This change alone however didn’t have any notable gains, as the speed was 8.55 req/s and 1165 ms/req. Next we increased the InnoDB caching capabilities by editing file /etc/mysql/my.cnf and increasing the sizes of the following options:

innodb_log_file_size = 32M
innodb_buffer_pool_size = 1024M
innodb_log_buffer_size = 4M

Since innodb_log_file size cannot be applied via simple restart, we ran sudo /etc/init.d/mysql stop, edited options, deleted old log files out of the way with sudo rm /var/lib/mysql/ib_logfile* and then restarted with sudo /etc/init.d/mysql start. A good log file size depends on the amount of traffic your site gets. In addition to InnoDB changes we enabled the option that allows to log long running queries:


The file /var/log/mysql/mariadb-slow.log was empty however.

With these changes we stood at 8.73 req/s and 1141 ms/req. As the last thing we increased the query cache:

query_cache_limit = 512K
query_cache_size = 128M

After the last round the final score was  8.87 req/s and 1124 ms/req for our 500 request benchmark. All in all the gains were very small (8.87 vs. 8.23 req/s is below 8%) and no single significant option was found. Graph of all benchmarks below:

MySQL and MariaDB tuning benchmark

From the graph we can conclude that our optimization was successful for high loads. At the left we can see that the addition of query cache will slow things down slightly on low loads, so you might want to consider leaving out our last optimization tip in your setup.

Note that this article was about choosing your MySQL flavor and settings. There is still many other things you can do to optimize your database speed. You could for example time all SQL queries and see which are slow and which could be rewritten or perhaps have an index added for a common WHERE statement. For example for WordPress there are many handy plugins available for analyzing SQL queries, which we will present in a later article. Stay tuned!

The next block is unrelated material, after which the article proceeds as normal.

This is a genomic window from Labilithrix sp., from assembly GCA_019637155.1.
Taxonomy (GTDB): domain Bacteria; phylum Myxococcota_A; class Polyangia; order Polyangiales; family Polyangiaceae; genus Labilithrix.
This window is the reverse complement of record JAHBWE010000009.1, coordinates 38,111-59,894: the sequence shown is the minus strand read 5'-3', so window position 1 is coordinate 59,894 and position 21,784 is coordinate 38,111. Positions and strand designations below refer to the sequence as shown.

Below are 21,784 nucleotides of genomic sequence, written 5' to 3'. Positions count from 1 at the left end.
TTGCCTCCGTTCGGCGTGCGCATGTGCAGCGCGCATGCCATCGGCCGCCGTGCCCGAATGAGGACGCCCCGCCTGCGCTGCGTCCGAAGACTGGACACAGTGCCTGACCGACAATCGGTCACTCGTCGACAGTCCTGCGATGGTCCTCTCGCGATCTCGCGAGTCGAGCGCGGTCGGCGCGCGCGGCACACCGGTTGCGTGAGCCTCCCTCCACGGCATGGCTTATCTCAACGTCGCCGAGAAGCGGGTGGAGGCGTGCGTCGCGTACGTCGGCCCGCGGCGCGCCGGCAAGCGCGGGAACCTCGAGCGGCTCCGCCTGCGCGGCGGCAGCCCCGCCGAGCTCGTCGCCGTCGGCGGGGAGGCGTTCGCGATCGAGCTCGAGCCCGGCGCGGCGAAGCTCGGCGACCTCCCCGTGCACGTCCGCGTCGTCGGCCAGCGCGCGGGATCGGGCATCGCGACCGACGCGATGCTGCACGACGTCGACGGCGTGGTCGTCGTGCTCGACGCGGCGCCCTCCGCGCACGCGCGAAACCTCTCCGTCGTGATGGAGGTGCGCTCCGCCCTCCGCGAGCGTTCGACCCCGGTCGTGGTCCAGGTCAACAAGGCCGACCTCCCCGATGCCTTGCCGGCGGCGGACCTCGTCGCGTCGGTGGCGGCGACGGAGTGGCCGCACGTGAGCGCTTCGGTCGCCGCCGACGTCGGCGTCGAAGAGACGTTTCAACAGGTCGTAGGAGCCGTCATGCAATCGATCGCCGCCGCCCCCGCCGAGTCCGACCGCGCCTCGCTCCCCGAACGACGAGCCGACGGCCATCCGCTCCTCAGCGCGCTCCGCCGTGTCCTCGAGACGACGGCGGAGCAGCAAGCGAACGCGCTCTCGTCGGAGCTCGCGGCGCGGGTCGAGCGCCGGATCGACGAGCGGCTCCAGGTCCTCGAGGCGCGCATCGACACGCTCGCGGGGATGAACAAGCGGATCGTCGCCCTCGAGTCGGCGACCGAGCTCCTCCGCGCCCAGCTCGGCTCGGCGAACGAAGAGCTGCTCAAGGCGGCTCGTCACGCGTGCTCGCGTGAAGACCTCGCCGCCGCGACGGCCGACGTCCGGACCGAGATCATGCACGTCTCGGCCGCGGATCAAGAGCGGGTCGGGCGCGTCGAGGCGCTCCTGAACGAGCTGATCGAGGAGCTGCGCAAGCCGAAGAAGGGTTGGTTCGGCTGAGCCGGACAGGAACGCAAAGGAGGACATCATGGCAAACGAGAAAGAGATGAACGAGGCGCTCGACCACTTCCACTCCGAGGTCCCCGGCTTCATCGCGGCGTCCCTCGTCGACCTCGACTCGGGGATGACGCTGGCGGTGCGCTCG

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3 thoughts on “Improve MySQL performance to speed up websites

  1. alex says:

    To gain better performance for our large database we allocated over 3GB of RAM, we are using xtradb.
    What seems to work great is to use buffer for up to 75% of the avaiable ram. We decreased our main queries from 30 seconds to 0.8 seconds when we went from innodb to xtradb + ram buffer increased.
    So it’s really important to pay some attention to these details.

  2. Pingback: A guide to modern WordPress deployment (part 1) - Seravo
  3. Manuel S. says:

    Thanks for this performance tweaking guide.
    I tried to install the MariaDB engine and it’s stuck now at:
    2016-04-25 14:39:16 140665070077888 [Note] Using unique option prefix ‘key_buffer’ is error-prone and can break in the future. Please use the full name ‘key_buffer_size’ instead.
    2016-04-25 14:39:16 140665070077888 [Note] /usr/sbin/mysqld (mysqld 10.1.13-MariaDB-1~precise) starting as process 10659 …

    Any hints? My Websites are not working anymore and I guess my MySQL Databases are gone too?
    What to do now?